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Single advisory body still possible

With only days left to the IAFP special general meeting showdown Philip Macalister backgrounds the key issues.

Monday, December 15th 1997, 12:00AM

by Philip Macalister

Believe it or not it is still possible that a single advisory body, which satisfies most people's interests, will come out of the stalled merger talks.
After all the Insurance and Investment Advisers Association (IIAA) appears pretty united, it's the Association of Investment Advisers and Financial Planners (IAFP) who are having an internal revolution.
The situation at present is that the IIAA withdrew from the talks, as IAFP's negotiating team wanted to renegotiate the package which members of both organisations agreed to in July.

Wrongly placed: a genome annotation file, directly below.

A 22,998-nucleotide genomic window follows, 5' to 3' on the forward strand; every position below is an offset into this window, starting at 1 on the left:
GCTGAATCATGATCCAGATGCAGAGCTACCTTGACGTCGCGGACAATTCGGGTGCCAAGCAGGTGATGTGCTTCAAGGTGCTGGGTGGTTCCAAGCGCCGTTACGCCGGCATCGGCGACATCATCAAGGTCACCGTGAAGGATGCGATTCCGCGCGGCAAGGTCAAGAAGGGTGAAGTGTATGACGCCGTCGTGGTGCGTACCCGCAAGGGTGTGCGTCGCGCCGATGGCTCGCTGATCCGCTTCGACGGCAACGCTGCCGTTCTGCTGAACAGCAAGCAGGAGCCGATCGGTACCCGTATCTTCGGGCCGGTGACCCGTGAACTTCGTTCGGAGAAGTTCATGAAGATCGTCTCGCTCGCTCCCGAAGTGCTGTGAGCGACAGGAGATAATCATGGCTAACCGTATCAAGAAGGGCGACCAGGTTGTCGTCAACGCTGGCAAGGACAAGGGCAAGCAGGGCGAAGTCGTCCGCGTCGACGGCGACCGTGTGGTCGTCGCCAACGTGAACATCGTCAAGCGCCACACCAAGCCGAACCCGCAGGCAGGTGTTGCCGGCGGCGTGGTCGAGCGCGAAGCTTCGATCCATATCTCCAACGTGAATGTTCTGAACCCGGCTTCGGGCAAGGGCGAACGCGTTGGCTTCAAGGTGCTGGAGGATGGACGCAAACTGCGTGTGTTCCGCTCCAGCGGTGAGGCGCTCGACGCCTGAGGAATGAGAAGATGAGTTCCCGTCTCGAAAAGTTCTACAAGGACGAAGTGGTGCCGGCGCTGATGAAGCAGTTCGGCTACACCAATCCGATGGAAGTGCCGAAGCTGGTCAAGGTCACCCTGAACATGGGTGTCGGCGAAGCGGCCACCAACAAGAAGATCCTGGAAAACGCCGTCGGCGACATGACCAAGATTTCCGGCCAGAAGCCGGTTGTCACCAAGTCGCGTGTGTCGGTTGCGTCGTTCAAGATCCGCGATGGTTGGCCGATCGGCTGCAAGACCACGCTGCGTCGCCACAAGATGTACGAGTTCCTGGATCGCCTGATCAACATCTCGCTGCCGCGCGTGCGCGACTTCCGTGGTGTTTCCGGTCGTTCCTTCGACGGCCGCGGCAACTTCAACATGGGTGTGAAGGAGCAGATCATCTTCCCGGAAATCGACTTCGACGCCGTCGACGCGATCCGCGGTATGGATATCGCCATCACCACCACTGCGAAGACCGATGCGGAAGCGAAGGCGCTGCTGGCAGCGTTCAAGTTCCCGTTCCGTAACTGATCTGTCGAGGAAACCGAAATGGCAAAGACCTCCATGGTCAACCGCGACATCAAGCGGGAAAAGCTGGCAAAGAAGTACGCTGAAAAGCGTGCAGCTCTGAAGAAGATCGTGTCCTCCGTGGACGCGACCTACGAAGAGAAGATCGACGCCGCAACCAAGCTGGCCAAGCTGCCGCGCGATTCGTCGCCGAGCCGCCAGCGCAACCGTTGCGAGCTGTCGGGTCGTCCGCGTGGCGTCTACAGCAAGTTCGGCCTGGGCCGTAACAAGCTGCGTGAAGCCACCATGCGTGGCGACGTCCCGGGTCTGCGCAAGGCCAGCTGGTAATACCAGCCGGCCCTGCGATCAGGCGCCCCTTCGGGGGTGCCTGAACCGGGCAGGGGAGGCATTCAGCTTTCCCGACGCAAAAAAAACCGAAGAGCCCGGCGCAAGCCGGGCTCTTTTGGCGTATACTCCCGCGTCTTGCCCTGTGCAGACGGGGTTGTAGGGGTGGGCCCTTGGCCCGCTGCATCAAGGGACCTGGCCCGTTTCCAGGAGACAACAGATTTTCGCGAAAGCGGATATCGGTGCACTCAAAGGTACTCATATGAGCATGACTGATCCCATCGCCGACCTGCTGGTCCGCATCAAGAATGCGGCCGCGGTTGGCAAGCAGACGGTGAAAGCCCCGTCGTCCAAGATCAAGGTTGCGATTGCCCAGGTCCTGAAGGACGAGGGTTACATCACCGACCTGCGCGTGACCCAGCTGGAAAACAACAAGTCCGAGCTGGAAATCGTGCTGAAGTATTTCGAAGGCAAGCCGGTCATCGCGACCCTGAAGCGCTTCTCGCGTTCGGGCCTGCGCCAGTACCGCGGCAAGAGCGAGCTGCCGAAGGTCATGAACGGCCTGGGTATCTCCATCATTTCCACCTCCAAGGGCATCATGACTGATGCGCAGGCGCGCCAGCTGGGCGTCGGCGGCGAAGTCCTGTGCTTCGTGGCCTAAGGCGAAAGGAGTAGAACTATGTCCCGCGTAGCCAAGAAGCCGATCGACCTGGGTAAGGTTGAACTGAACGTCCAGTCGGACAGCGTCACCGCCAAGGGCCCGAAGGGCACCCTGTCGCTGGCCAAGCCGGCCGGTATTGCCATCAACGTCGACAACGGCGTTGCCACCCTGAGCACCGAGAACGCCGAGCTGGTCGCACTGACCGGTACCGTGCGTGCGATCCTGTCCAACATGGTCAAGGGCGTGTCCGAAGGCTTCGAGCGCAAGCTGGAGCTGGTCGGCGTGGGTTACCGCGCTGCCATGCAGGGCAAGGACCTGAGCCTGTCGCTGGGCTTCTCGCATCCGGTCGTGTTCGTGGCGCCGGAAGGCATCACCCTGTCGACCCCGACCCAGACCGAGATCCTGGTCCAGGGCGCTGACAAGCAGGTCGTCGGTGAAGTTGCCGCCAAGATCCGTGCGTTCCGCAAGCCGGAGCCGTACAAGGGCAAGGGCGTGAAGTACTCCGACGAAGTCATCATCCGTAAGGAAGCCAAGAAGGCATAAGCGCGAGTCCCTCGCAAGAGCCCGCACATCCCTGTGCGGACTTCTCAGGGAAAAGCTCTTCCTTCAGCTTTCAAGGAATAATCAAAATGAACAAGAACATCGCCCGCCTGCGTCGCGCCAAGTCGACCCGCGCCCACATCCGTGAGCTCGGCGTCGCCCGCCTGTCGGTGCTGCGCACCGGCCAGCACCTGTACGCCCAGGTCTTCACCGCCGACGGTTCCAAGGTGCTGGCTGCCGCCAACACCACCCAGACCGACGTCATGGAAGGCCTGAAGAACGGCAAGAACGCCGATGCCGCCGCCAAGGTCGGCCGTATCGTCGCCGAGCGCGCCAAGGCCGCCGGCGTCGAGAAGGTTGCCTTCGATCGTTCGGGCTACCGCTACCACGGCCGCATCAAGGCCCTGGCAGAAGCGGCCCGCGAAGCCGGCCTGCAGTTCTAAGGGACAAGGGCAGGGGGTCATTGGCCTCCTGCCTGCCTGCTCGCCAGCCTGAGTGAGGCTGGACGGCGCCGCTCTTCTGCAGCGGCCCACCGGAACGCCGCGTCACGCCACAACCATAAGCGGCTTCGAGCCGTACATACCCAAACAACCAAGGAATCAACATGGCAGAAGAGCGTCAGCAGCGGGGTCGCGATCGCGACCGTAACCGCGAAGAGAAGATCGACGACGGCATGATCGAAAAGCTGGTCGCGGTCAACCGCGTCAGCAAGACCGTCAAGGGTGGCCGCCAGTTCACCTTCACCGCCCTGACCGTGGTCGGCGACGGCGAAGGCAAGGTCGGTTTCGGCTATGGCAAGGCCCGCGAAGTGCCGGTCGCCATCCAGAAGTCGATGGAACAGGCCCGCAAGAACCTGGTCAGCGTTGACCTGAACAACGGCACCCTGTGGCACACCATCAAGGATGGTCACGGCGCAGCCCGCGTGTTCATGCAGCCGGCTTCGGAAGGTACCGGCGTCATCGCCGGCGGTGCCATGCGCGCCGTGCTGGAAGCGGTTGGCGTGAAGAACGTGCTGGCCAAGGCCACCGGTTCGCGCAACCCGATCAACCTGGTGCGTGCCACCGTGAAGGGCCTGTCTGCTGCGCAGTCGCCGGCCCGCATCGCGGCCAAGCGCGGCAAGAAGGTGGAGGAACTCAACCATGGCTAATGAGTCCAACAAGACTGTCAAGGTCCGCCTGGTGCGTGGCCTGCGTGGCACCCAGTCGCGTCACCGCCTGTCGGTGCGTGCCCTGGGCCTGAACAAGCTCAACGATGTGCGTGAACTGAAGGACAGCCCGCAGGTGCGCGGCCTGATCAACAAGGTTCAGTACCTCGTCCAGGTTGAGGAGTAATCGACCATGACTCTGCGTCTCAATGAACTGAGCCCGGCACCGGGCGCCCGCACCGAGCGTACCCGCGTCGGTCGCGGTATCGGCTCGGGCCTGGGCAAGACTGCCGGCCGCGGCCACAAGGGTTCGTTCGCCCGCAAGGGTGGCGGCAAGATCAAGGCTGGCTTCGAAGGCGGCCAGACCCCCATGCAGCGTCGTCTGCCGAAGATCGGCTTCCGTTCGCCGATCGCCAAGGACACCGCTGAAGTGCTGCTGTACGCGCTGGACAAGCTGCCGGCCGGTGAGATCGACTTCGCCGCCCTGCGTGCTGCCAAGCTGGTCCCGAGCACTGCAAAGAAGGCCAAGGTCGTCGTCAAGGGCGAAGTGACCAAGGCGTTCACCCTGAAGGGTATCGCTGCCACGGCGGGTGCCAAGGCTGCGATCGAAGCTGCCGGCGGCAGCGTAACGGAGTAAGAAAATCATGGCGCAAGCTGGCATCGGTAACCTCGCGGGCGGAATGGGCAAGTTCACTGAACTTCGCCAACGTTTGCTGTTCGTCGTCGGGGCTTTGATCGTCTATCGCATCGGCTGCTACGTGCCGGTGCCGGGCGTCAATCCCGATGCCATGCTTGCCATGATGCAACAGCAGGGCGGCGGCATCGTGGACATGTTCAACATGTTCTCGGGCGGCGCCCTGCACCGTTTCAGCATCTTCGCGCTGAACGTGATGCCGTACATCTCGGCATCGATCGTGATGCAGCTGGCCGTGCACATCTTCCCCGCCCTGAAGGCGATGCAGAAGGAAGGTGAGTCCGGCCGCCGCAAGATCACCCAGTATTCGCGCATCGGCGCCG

The IAFP is arguing within itself about who has done what and how well they did it. Cutting aside all the allegations, egos and personality-driven arguments, the bottom line, from an IAFP perspective, is protecting the Certified Financial Planner (CFP) mark.
"Without CFP the whole thing falls apart," IAFP chairman Rodger Spiller says.
The CFP Board of Standards, which licenses the IAFP to use the CFP mark, outlined its four minimum requirements in a fax to IAFP chairman Rodger Spiller recently. It said:
  • The CFP mark be recognised and accepted as the pre-eminent mark in any merged association, ie: that CLU is acceptable, but only as a subsidiary mark and not "equal" to the CFP mark.
  • Financial planning be recognised and accepted as the overriding professional discipline within the new association and that the insurance sector be recognised as a discipline under the financial planning umbrella in which all members would practice.
  • The name of the new association should include the words "financial planning" and reflect the primary focus on this professional discipline.
  • That as the license holder of the CFP mark in New Zealand, it is the elected officials of the IAFP or any other persons they appoint who should be charged with the responsibility to negotiate the terms of any proposed merger within the terms noted above.